Bureucracy And Legal-Rational Essay, Research Paper BUREAUCRACY AND LEGAL-RATIONAL AUTHORITY IN WEBER S WORK According to Weber, bureaucracy is a product of the legal-rational form of authority which is itself a product of the process of rationalisation which defines modern societies. Max Weber was a sociologist of the late nineteenth and early twentieth centuries who was concerned with understanding social actions and the effects they had on modern, Western civilisation.
Bureucracy And Legal-Rational Essay, Research Paper
BUREAUCRACY AND LEGAL-RATIONAL AUTHORITY IN WEBER S WORK
According to Weber, bureaucracy is a product of the legal-rational form of authority which is itself a product of the process of rationalisation which defines modern societies. Max Weber was a sociologist of the late nineteenth and early twentieth centuries who was concerned with understanding social actions and the effects they had on modern, Western civilisation. He identified a relatively new social process of rational action which is characteristic of modern society in all it s institutions. One of the social consequences of rationalisation lies within the sphere of authority, and Weber identified a new form of authority called legal-rational authority. This type of authority called for new ways of organising systems, that is, new organisational bodies which would be compatible with rationalist principles. Weber called these modern organisational bodies bureaucracies.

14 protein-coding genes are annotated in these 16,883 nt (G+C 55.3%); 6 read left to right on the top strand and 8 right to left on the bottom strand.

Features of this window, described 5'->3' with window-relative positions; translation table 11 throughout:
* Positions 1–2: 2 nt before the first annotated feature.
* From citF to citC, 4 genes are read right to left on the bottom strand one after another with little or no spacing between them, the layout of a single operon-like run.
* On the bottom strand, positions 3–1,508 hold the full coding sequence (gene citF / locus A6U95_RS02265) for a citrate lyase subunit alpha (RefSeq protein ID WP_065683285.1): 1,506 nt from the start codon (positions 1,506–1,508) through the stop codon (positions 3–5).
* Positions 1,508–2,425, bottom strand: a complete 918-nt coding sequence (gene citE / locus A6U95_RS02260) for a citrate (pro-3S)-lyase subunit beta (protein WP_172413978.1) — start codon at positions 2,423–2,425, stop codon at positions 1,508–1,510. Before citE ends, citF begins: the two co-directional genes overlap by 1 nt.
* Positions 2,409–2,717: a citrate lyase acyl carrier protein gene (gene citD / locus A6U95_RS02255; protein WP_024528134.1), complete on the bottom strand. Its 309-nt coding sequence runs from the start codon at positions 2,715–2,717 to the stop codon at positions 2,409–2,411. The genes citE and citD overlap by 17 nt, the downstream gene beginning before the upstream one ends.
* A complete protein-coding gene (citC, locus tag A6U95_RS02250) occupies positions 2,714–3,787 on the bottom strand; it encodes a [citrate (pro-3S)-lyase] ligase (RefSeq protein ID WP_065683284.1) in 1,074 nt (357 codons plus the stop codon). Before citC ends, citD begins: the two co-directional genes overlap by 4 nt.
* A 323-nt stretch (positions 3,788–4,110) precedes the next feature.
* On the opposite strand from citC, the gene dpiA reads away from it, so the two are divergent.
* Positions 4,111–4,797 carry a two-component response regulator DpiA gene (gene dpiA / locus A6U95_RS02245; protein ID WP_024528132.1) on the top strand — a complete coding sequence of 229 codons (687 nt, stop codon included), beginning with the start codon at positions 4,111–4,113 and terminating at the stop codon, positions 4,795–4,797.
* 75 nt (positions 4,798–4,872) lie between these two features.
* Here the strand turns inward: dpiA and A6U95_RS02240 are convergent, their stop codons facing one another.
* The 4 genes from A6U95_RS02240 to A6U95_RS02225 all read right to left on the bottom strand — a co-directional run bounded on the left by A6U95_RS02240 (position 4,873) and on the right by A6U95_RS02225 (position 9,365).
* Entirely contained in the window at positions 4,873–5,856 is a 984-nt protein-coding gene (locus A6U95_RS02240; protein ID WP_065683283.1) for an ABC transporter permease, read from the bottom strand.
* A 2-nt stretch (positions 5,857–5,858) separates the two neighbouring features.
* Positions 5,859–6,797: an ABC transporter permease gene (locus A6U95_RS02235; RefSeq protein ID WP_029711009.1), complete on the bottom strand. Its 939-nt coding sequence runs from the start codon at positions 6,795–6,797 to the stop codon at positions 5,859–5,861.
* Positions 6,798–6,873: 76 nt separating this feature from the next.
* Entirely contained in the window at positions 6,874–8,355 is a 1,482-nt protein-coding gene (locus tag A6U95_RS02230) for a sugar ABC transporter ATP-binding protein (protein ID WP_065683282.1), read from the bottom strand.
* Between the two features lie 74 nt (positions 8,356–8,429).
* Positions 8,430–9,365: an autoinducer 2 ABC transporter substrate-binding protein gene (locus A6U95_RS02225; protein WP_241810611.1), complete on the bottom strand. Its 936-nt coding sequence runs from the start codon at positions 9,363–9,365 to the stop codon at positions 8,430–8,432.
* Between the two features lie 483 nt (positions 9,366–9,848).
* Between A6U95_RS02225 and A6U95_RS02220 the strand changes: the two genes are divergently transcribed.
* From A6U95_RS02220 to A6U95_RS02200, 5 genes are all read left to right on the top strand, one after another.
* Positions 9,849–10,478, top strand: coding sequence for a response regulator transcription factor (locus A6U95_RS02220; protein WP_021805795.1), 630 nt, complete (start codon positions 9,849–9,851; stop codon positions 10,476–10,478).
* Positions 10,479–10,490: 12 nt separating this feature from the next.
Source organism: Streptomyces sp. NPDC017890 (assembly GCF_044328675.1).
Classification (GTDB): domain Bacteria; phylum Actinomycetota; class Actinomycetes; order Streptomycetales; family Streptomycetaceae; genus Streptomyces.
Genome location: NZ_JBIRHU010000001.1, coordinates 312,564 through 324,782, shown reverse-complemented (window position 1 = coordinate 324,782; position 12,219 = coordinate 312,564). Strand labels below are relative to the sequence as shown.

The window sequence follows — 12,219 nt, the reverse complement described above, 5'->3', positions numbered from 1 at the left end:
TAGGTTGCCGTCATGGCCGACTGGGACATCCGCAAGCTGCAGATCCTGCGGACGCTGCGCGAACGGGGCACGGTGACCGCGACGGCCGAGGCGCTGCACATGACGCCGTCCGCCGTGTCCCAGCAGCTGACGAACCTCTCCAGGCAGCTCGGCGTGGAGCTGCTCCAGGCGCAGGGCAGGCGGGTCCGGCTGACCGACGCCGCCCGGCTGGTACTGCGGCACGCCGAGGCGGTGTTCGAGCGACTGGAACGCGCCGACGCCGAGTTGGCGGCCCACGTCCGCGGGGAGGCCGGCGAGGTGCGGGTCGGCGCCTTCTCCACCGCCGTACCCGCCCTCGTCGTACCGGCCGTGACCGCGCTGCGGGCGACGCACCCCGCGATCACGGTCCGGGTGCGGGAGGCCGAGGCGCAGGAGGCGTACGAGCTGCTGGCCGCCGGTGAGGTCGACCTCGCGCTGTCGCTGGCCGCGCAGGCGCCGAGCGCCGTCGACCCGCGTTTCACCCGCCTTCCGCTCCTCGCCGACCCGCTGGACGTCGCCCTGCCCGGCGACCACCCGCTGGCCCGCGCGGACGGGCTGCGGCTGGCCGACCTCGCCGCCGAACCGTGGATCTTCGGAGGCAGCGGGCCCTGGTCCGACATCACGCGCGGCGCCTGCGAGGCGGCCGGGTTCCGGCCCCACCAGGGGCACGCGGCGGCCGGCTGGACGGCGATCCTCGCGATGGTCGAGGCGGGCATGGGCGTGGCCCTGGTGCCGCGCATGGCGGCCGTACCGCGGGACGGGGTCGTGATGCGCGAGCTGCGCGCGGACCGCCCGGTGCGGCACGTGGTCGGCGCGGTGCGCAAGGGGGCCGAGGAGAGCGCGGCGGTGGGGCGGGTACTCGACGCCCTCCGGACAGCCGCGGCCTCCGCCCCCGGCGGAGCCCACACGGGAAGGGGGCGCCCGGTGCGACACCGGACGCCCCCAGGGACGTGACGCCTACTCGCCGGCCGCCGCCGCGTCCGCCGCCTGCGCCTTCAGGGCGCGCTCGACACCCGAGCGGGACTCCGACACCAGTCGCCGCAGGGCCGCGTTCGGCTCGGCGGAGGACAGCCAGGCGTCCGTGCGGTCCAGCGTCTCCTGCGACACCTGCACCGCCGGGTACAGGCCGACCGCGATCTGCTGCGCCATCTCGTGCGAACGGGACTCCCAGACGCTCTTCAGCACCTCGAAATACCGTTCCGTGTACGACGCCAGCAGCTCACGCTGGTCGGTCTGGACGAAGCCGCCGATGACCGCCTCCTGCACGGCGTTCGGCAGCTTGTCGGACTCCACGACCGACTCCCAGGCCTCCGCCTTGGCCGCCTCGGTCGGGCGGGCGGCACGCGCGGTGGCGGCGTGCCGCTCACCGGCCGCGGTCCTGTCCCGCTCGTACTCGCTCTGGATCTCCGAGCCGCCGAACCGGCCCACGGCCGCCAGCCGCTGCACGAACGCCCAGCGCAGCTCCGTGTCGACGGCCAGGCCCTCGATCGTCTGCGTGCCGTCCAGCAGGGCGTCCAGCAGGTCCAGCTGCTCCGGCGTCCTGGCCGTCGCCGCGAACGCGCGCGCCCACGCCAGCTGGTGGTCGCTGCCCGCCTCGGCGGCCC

Weber saw rationalism as the hallmark of modern society (Cuff, Sharrock & Francis 1998). He made a distinction between people s behaviours and people s actions, with actions being those which carry attached meanings, and behaviours those which don t. Four types of meaningful action were theorised by Weber- traditional, emotional/affectual, value-rational and instrumentally rational (Haralambos, Holborn, Smith & Davis 1997). The first three types of action were based on traditional customs, emotional ties or personal or social values. Instrumental-rational action, argued Weber, was unique in that the actors took into account the means, ends and the long-term consequences of their actions (Haralambos et al 1997). According to Weber, modern civilisation, particularly in the West, was driven by a widespread tendency towards instrumentally rational action, a process of rationalisation (Haralmbos et al 1997). This was apparent in the growing emphasis on science, medicine, architechture, the capitalist economy and in particular, systems of control.